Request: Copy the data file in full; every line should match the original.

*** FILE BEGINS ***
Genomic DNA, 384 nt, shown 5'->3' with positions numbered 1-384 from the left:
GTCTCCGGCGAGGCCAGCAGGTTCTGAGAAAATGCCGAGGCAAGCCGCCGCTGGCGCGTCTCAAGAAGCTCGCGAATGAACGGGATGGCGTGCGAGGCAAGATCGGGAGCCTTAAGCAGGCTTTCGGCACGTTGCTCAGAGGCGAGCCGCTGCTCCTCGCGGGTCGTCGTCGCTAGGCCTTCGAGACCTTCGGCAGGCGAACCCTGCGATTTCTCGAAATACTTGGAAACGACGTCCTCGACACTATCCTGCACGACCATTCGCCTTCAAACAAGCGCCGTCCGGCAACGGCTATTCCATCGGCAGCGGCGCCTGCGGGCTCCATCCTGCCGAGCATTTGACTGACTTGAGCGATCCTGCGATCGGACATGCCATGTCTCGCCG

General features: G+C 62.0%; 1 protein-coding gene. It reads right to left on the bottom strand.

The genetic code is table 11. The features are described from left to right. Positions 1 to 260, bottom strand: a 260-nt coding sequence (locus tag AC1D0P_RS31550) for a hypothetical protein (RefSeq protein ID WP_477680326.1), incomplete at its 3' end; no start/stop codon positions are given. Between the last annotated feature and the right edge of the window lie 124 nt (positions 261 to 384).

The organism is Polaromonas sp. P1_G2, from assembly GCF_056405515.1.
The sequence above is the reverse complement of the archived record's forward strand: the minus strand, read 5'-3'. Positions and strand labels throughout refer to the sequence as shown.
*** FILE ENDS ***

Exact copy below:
Genomic DNA, 384 nt, shown 5'->3' with positions numbered 1-384 from the left:
GTCTCCGGCGAGGCCAGCAGGTTCTGAGAAAATGCCGAGGCAAGCCGCCGCTGGCGCGTCTCAAGAAGCTCGCGAATGAACGGGATGGCGTGCGAGGCAAGATCGGGAGCCTTAAGCAGGCTTTCGGCACGTTGCTCAGAGGCGAGCCGCTGCTCCTCGCGGGTCGTCGTCGCTAGGCCTTCGAGACCTTCGGCAGGCGAACCCTGCGATTTCTCGAAATACTTGGAAACGACGTCCTCGACACTATCCTGCACGACCATTCGCCTTCAAACAAGCGCCGTCCGGCAACGGCTATTCCATCGGCAGCGGCGCCTGCGGGCTCCATCCTGCCGAGCATTTGACTGACTTGAGCGATCCTGCGATCGGACATGCCATGTCTCGCCG

General features: G+C 62.0%; 1 protein-coding gene. It reads right to left on the bottom strand.

The genetic code is table 11. The features are described from left to right. Positions 1 to 260, bottom strand: a 260-nt coding sequence (locus tag AC1D0P_RS31550) for a hypothetical protein (RefSeq protein ID WP_477680326.1), incomplete at its 3' end; no start/stop codon positions are given. Between the last annotated feature and the right edge of the window lie 124 nt (positions 261 to 384).

The organism is Polaromonas sp. P1_G2, from assembly GCF_056405515.1.
The sequence above is the reverse complement of the archived record's forward strand: the minus strand, read 5'-3'. Positions and strand labels throughout refer to the sequence as shown.